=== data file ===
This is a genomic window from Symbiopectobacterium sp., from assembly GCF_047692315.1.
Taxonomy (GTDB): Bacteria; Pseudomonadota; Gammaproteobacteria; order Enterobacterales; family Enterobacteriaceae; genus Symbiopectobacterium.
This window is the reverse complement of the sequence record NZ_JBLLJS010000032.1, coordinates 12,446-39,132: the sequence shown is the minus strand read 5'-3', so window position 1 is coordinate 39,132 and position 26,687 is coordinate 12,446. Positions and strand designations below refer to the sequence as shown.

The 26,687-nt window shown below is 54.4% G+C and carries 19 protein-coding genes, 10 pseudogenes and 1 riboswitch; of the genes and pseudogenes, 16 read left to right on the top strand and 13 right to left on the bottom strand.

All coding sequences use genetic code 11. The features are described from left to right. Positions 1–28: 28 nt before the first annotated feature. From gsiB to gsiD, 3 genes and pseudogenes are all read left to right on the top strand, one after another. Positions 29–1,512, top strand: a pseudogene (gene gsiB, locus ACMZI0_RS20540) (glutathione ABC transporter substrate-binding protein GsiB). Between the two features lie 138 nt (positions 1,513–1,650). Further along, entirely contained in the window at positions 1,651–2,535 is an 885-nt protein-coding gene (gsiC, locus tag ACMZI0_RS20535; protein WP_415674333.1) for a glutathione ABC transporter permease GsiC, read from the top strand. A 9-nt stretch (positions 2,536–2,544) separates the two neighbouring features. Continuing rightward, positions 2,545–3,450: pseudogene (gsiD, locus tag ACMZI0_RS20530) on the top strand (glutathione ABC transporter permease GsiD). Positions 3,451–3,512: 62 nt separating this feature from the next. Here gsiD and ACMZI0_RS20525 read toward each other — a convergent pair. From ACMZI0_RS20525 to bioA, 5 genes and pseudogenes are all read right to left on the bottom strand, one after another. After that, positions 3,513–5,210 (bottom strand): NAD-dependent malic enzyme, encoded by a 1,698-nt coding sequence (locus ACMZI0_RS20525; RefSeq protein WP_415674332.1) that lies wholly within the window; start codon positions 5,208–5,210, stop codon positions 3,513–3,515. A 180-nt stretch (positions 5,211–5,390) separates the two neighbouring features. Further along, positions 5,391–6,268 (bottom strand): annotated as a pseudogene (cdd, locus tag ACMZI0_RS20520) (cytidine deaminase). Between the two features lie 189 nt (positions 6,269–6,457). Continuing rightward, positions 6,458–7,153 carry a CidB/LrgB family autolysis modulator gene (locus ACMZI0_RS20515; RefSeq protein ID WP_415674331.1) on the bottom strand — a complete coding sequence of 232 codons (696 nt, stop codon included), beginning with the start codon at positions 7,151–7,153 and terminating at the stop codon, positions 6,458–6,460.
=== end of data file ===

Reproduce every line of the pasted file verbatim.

This is a genomic window from Symbiopectobacterium sp., from assembly GCF_047692315.1.
Taxonomy (GTDB): Bacteria; Pseudomonadota; Gammaproteobacteria; order Enterobacterales; family Enterobacteriaceae; genus Symbiopectobacterium.
This window is the reverse complement of the sequence record NZ_JBLLJS010000032.1, coordinates 12,446-39,132: the sequence shown is the minus strand read 5'-3', so window position 1 is coordinate 39,132 and position 26,687 is coordinate 12,446. Positions and strand designations below refer to the sequence as shown.

The 26,687-nt window shown below is 54.4% G+C and carries 19 protein-coding genes, 10 pseudogenes and 1 riboswitch; of the genes and pseudogenes, 16 read left to right on the top strand and 13 right to left on the bottom strand.

All coding sequences use genetic code 11. The features are described from left to right. Positions 1–28: 28 nt before the first annotated feature. From gsiB to gsiD, 3 genes and pseudogenes are all read left to right on the top strand, one after another. Positions 29–1,512, top strand: a pseudogene (gene gsiB, locus ACMZI0_RS20540) (glutathione ABC transporter substrate-binding protein GsiB). Between the two features lie 138 nt (positions 1,513–1,650). Further along, entirely contained in the window at positions 1,651–2,535 is an 885-nt protein-coding gene (gsiC, locus tag ACMZI0_RS20535; protein WP_415674333.1) for a glutathione ABC transporter permease GsiC, read from the top strand. A 9-nt stretch (positions 2,536–2,544) separates the two neighbouring features. Continuing rightward, positions 2,545–3,450: pseudogene (gsiD, locus tag ACMZI0_RS20530) on the top strand (glutathione ABC transporter permease GsiD). Positions 3,451–3,512: 62 nt separating this feature from the next. Here gsiD and ACMZI0_RS20525 read toward each other — a convergent pair. From ACMZI0_RS20525 to bioA, 5 genes and pseudogenes are all read right to left on the bottom strand, one after another. After that, positions 3,513–5,210 (bottom strand): NAD-dependent malic enzyme, encoded by a 1,698-nt coding sequence (locus ACMZI0_RS20525; RefSeq protein WP_415674332.1) that lies wholly within the window; start codon positions 5,208–5,210, stop codon positions 3,513–3,515. A 180-nt stretch (positions 5,211–5,390) separates the two neighbouring features. Further along, positions 5,391–6,268 (bottom strand): annotated as a pseudogene (cdd, locus tag ACMZI0_RS20520) (cytidine deaminase). Between the two features lie 189 nt (positions 6,269–6,457). Continuing rightward, positions 6,458–7,153 carry a CidB/LrgB family autolysis modulator gene (locus ACMZI0_RS20515; RefSeq protein ID WP_415674331.1) on the bottom strand — a complete coding sequence of 232 codons (696 nt, stop codon included), beginning with the start codon at positions 7,151–7,153 and terminating at the stop codon, positions 6,458–6,460.